SAN TAN VALLEY — A memorial service is being planned for former San Tan Foothills baseball player Dylan Barrier, who died at the end of May of injuries suffered in a skateboarding accident.

The service is being planned for June 24 at the San Tan Foothills High School cafeteria. Barrier, a 2018 graduate of San Tan Foothills who had played multiple sports, was attending Central Arizona College at the time of his death.

Barrier played Sabercats baseball his senior year last year when the team was the 2A state runner-up.

“He was just a happy-go-lucky kid, always had a big smile on his face, always positive, a tremendous teammate,” coach Ryan Sutterby recalled. Sutterby also had Barrier in class at Foothills. “It was never about him — he always celebrated others’ accomplishments before his. He was just a hard-working kid, a great kid to have.”

Barrier started approximately half the time for the Sabercats. “But he came with the attitude of a starter’s mindset every day,” Sutterby said. “Dylan was willing to work hard and earn his spot.”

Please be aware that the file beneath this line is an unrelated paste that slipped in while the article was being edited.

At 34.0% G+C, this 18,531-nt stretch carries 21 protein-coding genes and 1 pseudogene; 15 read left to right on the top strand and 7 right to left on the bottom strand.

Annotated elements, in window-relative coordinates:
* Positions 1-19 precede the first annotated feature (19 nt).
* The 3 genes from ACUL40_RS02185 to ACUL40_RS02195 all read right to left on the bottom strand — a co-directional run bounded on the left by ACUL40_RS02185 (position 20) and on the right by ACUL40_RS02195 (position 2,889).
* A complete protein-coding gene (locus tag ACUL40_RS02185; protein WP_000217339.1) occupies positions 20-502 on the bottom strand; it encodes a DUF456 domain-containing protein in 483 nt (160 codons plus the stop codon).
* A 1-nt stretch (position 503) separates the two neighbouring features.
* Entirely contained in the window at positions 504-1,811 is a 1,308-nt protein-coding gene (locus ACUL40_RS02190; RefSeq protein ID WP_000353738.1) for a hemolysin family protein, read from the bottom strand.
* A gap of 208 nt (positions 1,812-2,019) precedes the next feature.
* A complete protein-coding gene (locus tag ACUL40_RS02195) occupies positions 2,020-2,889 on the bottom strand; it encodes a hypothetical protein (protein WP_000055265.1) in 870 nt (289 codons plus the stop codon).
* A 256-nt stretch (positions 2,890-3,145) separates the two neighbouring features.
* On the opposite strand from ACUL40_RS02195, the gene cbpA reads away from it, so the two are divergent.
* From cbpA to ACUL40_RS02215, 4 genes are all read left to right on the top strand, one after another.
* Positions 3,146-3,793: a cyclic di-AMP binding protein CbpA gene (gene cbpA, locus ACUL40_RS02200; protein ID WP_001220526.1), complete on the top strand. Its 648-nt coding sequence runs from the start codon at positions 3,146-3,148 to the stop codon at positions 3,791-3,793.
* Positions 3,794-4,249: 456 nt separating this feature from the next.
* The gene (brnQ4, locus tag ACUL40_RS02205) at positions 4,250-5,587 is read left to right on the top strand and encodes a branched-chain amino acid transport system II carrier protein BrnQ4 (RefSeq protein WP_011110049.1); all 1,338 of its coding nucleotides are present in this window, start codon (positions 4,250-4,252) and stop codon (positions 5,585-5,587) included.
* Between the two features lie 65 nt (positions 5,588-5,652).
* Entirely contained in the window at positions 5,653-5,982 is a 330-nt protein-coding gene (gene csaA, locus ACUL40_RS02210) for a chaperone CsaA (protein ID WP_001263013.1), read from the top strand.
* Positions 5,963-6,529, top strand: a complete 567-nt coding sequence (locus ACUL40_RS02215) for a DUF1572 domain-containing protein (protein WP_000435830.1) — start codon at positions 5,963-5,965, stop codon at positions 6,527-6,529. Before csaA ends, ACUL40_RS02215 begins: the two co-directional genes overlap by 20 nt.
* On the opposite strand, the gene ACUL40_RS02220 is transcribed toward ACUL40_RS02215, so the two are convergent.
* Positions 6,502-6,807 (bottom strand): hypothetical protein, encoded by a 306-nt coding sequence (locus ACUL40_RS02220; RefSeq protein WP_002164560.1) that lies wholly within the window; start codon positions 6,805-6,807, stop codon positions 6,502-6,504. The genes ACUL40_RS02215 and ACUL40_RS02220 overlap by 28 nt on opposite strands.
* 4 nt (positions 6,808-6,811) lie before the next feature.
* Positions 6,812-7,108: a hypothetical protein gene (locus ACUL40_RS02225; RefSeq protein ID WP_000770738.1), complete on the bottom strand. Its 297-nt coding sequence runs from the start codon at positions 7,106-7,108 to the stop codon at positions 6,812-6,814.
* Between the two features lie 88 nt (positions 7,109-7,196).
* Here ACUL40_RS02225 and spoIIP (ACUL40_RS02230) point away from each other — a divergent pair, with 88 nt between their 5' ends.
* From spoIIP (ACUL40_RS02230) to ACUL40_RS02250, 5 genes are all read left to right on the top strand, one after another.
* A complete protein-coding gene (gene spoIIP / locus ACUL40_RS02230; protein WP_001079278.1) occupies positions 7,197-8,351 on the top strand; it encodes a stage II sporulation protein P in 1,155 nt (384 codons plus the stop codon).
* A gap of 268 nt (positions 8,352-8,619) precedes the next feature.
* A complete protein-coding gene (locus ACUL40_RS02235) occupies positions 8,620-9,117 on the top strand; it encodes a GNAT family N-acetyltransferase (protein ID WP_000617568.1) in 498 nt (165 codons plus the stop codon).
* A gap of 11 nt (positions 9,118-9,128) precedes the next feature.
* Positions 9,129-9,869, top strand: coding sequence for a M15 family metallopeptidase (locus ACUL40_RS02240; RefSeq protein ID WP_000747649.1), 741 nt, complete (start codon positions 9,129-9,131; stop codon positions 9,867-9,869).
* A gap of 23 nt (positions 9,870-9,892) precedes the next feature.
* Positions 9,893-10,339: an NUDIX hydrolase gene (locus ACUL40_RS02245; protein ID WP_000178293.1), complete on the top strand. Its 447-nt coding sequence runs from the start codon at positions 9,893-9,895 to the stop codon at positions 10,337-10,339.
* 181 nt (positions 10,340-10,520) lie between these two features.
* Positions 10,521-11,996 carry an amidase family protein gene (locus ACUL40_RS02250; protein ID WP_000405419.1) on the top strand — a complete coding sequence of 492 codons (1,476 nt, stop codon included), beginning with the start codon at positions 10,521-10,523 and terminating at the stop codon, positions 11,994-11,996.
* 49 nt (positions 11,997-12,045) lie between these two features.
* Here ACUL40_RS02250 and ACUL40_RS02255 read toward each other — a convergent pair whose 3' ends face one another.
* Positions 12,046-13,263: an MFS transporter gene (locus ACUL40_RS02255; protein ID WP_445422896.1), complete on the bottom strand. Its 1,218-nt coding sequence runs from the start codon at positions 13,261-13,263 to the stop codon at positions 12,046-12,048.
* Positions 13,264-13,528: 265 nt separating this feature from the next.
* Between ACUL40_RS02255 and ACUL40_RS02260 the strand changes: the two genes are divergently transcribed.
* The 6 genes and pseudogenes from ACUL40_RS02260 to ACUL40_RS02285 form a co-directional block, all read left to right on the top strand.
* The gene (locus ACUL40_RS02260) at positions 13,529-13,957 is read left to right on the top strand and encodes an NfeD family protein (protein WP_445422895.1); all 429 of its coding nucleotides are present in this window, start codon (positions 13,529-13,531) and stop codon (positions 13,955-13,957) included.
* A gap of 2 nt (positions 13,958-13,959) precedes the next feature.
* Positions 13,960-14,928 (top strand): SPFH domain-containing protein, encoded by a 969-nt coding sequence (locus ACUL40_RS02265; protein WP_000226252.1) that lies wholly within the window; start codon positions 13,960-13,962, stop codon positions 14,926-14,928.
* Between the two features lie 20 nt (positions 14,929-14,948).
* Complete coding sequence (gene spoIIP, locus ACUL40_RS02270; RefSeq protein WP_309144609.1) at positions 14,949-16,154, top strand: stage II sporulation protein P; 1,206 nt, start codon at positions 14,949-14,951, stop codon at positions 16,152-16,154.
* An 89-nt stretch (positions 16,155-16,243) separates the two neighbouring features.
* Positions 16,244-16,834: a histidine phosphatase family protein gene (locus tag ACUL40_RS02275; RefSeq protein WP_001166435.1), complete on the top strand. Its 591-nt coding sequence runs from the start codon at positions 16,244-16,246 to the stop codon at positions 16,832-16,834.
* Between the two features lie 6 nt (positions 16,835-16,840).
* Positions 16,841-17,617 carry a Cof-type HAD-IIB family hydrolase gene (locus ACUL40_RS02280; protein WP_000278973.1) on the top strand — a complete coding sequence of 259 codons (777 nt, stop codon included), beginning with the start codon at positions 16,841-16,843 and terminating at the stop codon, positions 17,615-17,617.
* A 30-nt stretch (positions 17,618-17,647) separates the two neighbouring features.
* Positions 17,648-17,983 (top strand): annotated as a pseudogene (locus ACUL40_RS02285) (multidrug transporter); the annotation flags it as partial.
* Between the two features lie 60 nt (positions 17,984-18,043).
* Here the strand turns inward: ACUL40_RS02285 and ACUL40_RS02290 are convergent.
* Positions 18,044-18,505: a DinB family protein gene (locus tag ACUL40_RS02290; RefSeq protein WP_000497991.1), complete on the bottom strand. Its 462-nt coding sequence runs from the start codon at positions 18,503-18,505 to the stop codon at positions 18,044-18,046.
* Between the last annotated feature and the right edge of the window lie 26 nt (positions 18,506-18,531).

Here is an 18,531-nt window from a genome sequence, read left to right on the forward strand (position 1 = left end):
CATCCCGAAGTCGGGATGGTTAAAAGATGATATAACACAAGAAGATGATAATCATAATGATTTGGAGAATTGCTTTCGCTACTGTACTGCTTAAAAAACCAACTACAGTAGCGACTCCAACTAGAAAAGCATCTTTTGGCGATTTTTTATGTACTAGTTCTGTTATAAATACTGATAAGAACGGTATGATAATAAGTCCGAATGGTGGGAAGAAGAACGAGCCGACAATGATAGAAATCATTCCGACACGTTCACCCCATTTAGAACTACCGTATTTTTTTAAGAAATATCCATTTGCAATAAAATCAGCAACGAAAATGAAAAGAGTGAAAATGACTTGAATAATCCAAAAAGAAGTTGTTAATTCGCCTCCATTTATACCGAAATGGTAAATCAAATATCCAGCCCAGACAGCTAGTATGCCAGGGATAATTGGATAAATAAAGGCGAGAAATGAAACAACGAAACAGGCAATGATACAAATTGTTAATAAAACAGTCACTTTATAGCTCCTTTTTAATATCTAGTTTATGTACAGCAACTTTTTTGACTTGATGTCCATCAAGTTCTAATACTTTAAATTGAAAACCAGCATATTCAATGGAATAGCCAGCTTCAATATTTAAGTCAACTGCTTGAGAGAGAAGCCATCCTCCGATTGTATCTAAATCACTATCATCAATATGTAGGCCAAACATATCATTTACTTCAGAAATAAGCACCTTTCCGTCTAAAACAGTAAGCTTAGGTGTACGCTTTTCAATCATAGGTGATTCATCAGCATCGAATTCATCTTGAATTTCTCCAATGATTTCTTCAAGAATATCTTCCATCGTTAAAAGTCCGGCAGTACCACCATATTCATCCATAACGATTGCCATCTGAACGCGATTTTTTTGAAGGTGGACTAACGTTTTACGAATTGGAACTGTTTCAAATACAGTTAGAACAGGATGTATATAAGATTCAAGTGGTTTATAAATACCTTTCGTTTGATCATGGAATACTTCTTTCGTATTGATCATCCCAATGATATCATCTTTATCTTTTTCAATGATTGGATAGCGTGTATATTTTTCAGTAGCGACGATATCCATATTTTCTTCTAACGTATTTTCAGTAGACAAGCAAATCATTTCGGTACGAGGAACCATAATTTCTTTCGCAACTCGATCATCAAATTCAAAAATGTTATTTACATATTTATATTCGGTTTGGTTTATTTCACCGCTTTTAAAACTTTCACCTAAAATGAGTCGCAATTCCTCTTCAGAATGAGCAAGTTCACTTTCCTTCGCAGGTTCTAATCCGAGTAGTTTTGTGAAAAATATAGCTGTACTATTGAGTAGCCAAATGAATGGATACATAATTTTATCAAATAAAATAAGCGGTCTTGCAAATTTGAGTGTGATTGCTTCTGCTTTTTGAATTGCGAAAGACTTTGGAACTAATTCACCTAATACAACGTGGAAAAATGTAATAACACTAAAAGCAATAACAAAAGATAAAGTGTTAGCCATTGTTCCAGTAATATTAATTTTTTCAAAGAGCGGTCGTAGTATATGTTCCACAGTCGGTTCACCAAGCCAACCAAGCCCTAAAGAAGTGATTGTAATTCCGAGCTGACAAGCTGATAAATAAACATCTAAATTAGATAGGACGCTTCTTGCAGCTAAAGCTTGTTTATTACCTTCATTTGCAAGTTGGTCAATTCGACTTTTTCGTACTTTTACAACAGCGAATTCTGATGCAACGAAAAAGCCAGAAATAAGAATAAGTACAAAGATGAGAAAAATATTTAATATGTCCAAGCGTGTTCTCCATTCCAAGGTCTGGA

Sabercats teammate Frankie Gulko recalled, “No matter what happened, he was the most positive kid I’ve ever met. Whatever was going on, you always looked for Dylan. I’ve known Dylan for a while. When we were little we played baseball together for years.”

Barrier also played club ball for the San Tan Valley-Queen Creek team The Storm, played tennis and helped students with special needs enjoy sports in Unified Sports. He had also played soccer and ran cross country and track.

He only played one year of varsity baseball for the Sabercats, but made an impression. Sutterby recalled Barrier scoring the go-ahead run in the state tournament semifinal game against Gilbert Christian last year.

“He stole second base, got to third base and we hit him in,” Sutterby said.

The 5-3, eight-inning win put San Tan Foothills in the championship game.

“He came to the ballpark every day with a smile and ready to work,” the coach said. “… He was probably one of the best teammates that anybody could’ve had.”

A GoFundMe account has been established to help Barrier’s family.

An organ donor, Barrier helped eight people awaiting organs. “That’s amazing; that’s just kind of how he was, giving all the time,” his former baseball coach said. “One last time he was able to give, and make a lot of other people’s lives a lot better.”

Sutterby said perhaps 150 friends, teammates, family and hospital staff lined the hallways of a Mesa hospital to say goodbye as Barrier was removed from life support.

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